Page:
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  • Author: Scott Morrison
  • Publication Date: 04-2014
  • Content Type: Journal Article
  • Journal: Insight Turkey
  • Institution: SETA Foundation for Political, Economic and Social Research
  • Abstract: As the third largest economy in the world, Japan cannot be overlooked in any analysis of Asia's importance in international geopolitics and the global political economy. The ties between Japan and Turkey – whether diplomatic, political, economic or societal – span the breadth of Asia. Those ties have become more numerous and consequential in monetary terms over the last half-decade. Although the relationship has not been a top priority for either country, awareness of the potential for mutual gain as a result of more trade and investment has a history of at least three decades. This article surveys the current economic and trade relationship between Turkey and Japan, paying particular attention to recent notable Japanese investments in Turkey and the preliminary positioning of trade representatives in advance of a proposed Free Trade/Economic Partnership Agreement.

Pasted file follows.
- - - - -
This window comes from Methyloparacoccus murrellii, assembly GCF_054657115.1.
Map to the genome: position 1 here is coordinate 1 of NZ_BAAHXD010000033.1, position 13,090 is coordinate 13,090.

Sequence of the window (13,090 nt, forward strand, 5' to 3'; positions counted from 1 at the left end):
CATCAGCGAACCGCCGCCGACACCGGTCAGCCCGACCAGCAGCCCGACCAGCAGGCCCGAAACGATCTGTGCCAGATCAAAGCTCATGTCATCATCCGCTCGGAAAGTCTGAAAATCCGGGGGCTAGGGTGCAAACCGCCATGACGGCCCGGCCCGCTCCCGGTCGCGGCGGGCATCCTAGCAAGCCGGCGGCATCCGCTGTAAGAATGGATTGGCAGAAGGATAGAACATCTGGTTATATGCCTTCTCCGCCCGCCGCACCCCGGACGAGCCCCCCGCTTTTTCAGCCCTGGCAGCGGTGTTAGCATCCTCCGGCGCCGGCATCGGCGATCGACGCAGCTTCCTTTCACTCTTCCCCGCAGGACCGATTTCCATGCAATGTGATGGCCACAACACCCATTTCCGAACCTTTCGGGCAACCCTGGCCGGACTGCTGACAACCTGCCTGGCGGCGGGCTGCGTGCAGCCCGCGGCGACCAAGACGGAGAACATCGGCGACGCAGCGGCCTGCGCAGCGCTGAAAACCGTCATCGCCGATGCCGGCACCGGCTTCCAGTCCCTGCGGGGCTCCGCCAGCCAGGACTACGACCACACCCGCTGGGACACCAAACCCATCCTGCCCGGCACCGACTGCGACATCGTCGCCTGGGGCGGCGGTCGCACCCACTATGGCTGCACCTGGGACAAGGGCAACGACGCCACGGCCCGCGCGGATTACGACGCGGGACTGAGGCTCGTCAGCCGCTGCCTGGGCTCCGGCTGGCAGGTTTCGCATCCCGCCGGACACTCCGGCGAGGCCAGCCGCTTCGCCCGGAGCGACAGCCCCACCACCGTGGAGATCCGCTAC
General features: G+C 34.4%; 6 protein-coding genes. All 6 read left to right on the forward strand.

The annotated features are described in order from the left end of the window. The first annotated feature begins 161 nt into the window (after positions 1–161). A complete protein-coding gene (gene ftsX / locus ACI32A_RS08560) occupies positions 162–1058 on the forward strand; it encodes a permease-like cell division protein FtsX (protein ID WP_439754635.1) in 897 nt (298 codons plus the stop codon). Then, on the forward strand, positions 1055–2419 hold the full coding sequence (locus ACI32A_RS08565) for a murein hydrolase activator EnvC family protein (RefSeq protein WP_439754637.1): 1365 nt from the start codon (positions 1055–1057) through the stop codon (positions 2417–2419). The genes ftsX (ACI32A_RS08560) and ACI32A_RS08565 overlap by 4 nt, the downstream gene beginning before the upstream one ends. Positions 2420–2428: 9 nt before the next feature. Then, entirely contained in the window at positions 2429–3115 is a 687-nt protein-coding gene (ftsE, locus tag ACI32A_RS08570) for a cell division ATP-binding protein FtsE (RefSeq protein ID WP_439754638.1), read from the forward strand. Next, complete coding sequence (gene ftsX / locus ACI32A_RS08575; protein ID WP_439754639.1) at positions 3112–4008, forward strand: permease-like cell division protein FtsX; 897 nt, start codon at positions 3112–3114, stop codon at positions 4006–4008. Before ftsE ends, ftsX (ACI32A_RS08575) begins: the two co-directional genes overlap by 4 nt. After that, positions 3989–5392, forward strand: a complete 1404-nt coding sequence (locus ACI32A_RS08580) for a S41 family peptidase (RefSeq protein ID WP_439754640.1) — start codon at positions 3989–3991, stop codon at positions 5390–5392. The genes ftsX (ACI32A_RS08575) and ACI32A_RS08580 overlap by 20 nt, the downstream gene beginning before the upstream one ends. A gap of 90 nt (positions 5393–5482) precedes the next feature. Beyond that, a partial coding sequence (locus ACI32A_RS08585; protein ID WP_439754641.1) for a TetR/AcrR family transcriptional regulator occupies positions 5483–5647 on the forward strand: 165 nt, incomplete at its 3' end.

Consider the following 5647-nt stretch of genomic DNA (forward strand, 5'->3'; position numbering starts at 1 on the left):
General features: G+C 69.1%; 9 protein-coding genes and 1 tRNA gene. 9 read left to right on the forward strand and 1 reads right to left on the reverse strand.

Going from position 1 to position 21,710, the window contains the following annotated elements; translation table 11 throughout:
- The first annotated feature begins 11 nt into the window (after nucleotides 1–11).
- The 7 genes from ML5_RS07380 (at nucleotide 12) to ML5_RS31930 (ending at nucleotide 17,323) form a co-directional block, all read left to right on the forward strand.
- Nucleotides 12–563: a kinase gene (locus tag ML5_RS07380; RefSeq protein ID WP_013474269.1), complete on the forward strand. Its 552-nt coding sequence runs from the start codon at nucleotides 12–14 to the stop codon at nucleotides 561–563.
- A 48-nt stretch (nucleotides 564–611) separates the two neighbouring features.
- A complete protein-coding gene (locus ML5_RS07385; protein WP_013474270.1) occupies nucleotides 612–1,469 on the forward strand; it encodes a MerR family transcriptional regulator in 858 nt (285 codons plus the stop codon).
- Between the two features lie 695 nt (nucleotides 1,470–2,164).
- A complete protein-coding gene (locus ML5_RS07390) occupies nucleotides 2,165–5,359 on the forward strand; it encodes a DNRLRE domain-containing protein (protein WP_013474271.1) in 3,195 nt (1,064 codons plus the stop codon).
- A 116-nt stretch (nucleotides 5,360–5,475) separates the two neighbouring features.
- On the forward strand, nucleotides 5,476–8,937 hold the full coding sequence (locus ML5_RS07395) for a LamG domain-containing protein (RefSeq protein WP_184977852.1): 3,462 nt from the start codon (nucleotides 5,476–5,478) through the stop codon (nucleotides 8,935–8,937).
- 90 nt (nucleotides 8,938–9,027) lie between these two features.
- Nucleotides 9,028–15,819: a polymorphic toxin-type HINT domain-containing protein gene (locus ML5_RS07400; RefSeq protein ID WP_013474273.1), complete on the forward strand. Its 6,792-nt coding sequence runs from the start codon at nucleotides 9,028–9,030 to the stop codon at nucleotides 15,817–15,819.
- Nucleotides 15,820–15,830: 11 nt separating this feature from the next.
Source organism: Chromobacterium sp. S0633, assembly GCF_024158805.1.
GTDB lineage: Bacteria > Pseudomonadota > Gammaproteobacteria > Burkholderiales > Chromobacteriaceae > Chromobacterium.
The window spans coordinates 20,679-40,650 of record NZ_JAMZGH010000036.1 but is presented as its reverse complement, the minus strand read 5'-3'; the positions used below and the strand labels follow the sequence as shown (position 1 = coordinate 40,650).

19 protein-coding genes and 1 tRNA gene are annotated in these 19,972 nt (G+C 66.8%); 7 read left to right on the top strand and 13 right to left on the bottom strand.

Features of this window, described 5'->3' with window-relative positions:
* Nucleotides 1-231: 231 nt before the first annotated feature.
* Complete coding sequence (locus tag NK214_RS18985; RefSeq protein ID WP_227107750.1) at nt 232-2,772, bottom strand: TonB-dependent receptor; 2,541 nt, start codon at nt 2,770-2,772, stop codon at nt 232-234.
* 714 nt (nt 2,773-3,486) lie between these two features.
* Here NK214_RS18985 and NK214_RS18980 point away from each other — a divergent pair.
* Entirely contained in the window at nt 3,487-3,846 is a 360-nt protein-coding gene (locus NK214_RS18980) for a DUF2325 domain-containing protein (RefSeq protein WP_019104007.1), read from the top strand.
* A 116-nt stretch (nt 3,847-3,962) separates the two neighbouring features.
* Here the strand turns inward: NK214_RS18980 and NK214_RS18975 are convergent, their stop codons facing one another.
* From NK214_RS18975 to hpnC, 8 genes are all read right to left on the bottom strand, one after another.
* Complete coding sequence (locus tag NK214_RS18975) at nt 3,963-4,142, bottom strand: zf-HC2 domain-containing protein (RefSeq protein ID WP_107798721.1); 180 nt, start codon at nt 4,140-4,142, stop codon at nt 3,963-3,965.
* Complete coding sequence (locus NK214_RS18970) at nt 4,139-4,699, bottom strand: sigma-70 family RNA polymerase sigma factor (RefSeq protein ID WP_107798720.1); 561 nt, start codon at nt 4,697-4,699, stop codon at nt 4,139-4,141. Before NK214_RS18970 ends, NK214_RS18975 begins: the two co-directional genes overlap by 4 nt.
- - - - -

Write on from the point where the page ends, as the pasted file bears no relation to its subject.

• Topic: Economics, Political Economy
  • Political Geography: Japan, Turkey, Asia
  • Author: Abdulkadir Civan, Savas Genc, Davut Taser, Sinem Atakul
  • Publication Date: 11-2013
  • Content Type: Journal Article
  • Journal: Insight Turkey
  • Institution: SETA Foundation for Political, Economic and Social Research
  • Abstract: Turkish foreign policy has changed substantially within the last decade. Even though its relationship with the West still has significance, relations with neighboring countries and other countries in Africa, the Middle East, and Asia have improved. This new foreign policy incorporates Turkey's political and economic aspirations. Its aim is to utilize the country's economic strength in order to reach political goals while simultaneously using political tools to obtain economic benefits. This study analyzes the effects of the recent change in foreign policy on Turkey's international trade. Specifically, we investigate the influence of Turkish Prime Minister Erdoğan's foreign visits on international trade by using a standard trade gravity model. Statistical analyses imply that Erdoğan's visits help increase Turkish international trade.
  • Topic: Foreign Policy
  • Political Geography: Africa, Middle East, Asia
  • Author: Kılıç Buğra Kanat
  • Publication Date: 04-2012
  • Content Type: Journal Article
  • Journal: Insight Turkey
  • Institution: SETA Foundation for Political, Economic and Social Research